Friday, January 20, 2006

More Mob Justice and News Briefs

There have been a lot of robberies lately in Uasin Gishu, just outside Eldoret. Locals suspected that the police were committing the crimes because everytime someone would call the police after being robbed, they would arrive six hours later, when the perpetrators were long gone. People decided to take the law into their own hands. At night they would block the roads so no getaway vehicles could pass. They couldn’t track down the actual criminals, who they suspected were Kikuyus, so they beat up a couple of Kikuyu vendors instead.


News briefs of note, collected while making French toast and listening to BBC in the mornings:

1. Germany has begun using a series of questions to determine if an immigrant is fit to be naturalized based on whether their value system agrees with what Germany considers to be correct. Lots of people are upset because they feel it discriminates against African Muslims in particular, who will most likely give the “wrong” answer to questions like:

Are men and women equally capable of doing the same job?
If your son told you he is homosexual and wants to live with another man, what you would say?
Is it okay for a man to beat his wife in order to discipline her?

My thought is that it’s not just Muslims who will give the “wrong” answer, it’s most of the people I meet on a daily basis. In my village, men and women alike believe in a strict division of labor based on gender, in the idea that a woman’s ideas and thoughts are not valuable, that a wife must obey her husband unconditionally, including embracing whatever opinion he tells her to embrace, and that a man must beat his wife in order to discipline her. And of course, that homosexuality doesn’t exist in Kenya because it is a scourge only found in the west.

The question of whether it’s right to use these kinds of interviews as a way to filter out “undesireables” is another matter altogether. If I were President of the USE (United States of Earth, as my fellow PCV Jenly calls it), I wouldn’t want people immigrating to my country who had unenlightened views about women, gays, people of other races or any other populations having traits that people use as an excuse to discriminate against them. In fact I’d want to round them up and flog them all.

But if I were the open-minded, accepting person I idealize myself to be – and Kenya has taught me that I’m not – I wouldn’t fault someone for the cultural values they were brought up with even if they offend me wildly. It’s a conflict I have constantly. Many of the same people who believe in these wrong answers are my friends (lets not kid ourselves, their answers are wrong in my opinion, so I’m going to stop putting “wrong” in quotes). It’s cultural, just as my values are cultural, and a purely objective anthropologist would say that neither value system is superior to the other. But the truth is that I think the idea of gender equality is superior to the idea that women should be subservient to men. I think the idea that no one should be discriminated or favored based on their race, culture, sexual orientation, age, religion, or whatever, is superior. And I so desperately want to shake people and say, “What’s wrong with you up there?” and change their minds and make them see it my way, but I know it’s unrealistic moral imperialism. (But for a good cause: my value system.)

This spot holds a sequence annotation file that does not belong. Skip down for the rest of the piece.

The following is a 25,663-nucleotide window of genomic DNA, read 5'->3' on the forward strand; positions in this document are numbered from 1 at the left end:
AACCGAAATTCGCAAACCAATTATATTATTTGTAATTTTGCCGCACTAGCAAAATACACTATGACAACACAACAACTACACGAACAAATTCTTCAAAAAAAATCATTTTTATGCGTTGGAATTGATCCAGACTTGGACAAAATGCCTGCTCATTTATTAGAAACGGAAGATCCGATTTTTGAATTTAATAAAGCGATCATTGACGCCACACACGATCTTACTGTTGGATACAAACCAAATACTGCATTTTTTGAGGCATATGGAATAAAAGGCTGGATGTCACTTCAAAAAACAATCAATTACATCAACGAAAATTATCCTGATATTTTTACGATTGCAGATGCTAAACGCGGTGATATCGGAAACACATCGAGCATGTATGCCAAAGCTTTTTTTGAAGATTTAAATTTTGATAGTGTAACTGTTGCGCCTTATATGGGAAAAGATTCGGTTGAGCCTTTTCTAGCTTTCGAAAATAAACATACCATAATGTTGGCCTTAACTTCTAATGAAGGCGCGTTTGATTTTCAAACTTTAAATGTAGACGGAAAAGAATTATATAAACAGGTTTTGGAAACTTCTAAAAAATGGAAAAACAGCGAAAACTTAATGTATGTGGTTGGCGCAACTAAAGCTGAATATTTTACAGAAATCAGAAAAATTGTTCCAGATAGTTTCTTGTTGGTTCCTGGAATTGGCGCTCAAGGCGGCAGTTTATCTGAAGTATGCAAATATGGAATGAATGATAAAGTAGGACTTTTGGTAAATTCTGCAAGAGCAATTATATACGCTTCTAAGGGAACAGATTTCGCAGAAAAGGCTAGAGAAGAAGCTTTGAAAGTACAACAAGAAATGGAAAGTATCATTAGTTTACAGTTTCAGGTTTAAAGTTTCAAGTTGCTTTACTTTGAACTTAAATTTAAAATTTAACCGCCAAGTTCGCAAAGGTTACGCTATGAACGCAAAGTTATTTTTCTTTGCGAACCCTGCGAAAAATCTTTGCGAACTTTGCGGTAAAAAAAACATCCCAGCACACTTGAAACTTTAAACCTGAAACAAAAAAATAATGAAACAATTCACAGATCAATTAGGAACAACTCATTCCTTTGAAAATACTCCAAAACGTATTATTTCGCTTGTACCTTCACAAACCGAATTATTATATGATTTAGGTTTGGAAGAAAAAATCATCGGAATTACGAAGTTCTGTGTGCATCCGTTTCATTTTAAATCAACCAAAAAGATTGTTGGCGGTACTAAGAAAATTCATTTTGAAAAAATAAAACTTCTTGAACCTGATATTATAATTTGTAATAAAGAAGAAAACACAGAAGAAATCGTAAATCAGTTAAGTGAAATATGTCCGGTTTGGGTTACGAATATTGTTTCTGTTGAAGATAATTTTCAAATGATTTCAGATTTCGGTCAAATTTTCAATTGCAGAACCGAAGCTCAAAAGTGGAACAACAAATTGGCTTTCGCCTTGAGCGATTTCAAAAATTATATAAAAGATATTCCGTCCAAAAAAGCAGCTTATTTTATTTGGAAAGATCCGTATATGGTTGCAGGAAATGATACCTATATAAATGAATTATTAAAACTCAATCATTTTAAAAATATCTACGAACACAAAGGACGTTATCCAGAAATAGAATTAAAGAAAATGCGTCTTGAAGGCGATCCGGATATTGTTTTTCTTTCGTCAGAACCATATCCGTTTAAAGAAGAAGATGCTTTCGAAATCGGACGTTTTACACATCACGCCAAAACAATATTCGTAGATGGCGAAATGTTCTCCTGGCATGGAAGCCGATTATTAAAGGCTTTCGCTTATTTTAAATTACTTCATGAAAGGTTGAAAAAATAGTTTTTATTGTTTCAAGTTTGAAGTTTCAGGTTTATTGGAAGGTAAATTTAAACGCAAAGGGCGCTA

I still haven’t figured out an effective way to share my views with people. I still get written off as the foreigner who doesn’t understand, like yesterday when I joked that my Kenyan husband will be fetching water. It’s especially hard because the matter-of-factness with which I’m told some things infuriates me even more. I went to a chief’s baraza (a town hall meeting) where the attendees were mostly men. We were sitting around chatting before the meeting and some of the older men started talking about how women aren’t allowed to own land under the laws of Kenya because women themselves are considered property. I knew he was just telling it like it is, not trying to demean me, so somehow I managed not to grab Grandpa by the neck and scream at him. Instead I said in a normal tone of voice, “You can own cows and chickens but women aren’t farm animals; you can’t own them.” And everyone just laughed and said, “But that’s what we believe in our culture.”

With people I know well, I like to test their boundaries. Today as I was gathering all the stray tree branches and plywood in my shamba into piles, Hillary said, “I wish my wife would come here so she could collect this firewood.” Because gathering firewood is the woman’s duty, which is why you see women walking along the road carrying huge stacks of firewood on their heads (only women carry things on their heads; men carry things on their backs).

And I said, “I think you should strap a pile of firewood to your head and carry it home for your wife.”

As I expected, he said, “Oh, that would be an abomination. She wouldn’t even appreciate it. She’d say why am I making the whole village to talk about how there’s something not normal with her husband?”

“But you’re not normal,” I said. “You believe in gender equality.”

“Yes, but I’m still normal,” he said. “I can’t carry firewood.”


Anonymous Anonymous said...

Great essay Justina, I love your passion. -Pat

5:43 PM  

Post a Comment

<< Home